A new story by author Shirley Jackson, often recognized for her creepy short story “The Lottery,” is appearing in The New Yorker.
Jackson’s story is titled “The Man in the Woods” and follows Christopher, who is strolling through a forest when he comes upon a house inhabited by a man and two women who take charge of the household for him.
The full story is currently available on The New Yorker’s website.
“In ‘The Man in the Woods’ she has created a story grounded in mythology, told like a fairy tale, with her typical hanging ending,” Jackson’s son Jackson Hyman told The New Yorker. “Though in this case the clues suggest pretty clearly how it will end.”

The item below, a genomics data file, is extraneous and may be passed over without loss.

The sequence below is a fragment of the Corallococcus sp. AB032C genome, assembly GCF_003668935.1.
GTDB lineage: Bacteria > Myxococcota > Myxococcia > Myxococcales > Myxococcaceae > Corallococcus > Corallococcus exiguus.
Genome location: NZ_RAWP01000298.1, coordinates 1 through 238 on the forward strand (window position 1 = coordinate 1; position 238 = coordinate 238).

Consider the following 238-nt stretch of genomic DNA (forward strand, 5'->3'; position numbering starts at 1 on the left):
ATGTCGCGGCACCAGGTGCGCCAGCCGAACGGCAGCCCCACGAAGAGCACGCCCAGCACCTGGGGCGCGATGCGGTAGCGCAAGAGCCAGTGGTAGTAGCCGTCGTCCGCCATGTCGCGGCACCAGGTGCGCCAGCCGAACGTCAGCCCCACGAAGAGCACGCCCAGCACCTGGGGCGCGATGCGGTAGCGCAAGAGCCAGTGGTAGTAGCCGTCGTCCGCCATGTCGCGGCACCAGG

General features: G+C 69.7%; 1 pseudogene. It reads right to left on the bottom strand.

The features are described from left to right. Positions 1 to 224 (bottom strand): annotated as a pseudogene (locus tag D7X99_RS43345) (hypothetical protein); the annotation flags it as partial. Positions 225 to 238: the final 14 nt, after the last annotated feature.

Hyman remembered how his mother would often be asked about the endings of her pieces.
“Shirley always steadfastly refused to explain her fiction,” he said. “She would usually smile and tell people, ‘It’s just a story.’ She firmly believed that her books would speak for themselves.”
More previously unpublished work by Jackson is on the way – Random House is releasing a collection of Jackson’s work titled “Garlic in Fiction” which is being edited by Hyman and another of Jackson’s children, Sarah Hyman DeWitt, according to the New York Times. The collection consists of work by the author from the Library of Congress and will include nonfiction, fiction, drawings, and lectures delivered by the writer.